During the Glorious Revolution of 1688, James II was forcibly replaced by his daughter Mary II and her husband, William III of Orange after the birth of his son—a Catholic heir. Gennari was also forced to leave England when James II was dethroned. The painter followed the Catholic court of the ousted king to France and painted 30 more pictures for him.
Though Charles dissolved Parliament in 1681, in the wake of the Glorious Revolution, the Bill of Rights of 1689 affirmed Parliament’s primacy over the crown. While Parliament’s power increased, the two-party political system, in the form of the Tories and Whigs, also grew stronger. Queen Anne began her reign in 1702. While she ruled, Scotland joined England under the name “Great Britain” through the Acts of Union 1707. Anne became pregnant 17 times but did not produce a surviving heir. She was the last monarch of the House of Stuart and was succeeded by George I of the House of Hanover after her death in 1714. This year marks the show’s terminus.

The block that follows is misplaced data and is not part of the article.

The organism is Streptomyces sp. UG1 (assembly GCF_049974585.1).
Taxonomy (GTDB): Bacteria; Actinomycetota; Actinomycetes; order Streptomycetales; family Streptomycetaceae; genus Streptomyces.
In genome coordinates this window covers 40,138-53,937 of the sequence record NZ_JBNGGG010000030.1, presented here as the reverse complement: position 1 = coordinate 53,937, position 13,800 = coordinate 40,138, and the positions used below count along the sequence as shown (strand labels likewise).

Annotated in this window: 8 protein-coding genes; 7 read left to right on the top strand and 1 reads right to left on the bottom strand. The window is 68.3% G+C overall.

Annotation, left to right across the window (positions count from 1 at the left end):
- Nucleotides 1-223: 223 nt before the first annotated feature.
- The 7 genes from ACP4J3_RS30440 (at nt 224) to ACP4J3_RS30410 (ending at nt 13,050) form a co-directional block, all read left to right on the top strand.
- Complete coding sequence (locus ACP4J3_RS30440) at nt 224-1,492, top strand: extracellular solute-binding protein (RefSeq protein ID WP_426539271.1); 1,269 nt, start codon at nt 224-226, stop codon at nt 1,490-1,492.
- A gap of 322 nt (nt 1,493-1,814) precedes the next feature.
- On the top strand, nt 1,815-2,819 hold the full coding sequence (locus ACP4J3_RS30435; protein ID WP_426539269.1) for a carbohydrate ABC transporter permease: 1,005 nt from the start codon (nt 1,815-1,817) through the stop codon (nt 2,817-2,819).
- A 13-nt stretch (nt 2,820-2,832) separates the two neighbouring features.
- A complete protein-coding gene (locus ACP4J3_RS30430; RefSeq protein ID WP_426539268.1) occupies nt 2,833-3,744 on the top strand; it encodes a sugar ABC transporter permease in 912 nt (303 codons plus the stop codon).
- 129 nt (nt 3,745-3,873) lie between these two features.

Willem Wissing’s opulent and stately Queen Anne, when Princess in Denmark (circa 1685) is one of the show’s highlights. The Dutch Wissing had worked in Lely’s studio. After Lely’s death in 1680, Wissing quickly rose to become one of the court’s leading portrait painters. In fact, his work was in such demand when he died in 1687, some thought he might have been poisoned on account of jealousy. That’s as dramatic as painting gets.
By Sarah E. Fensom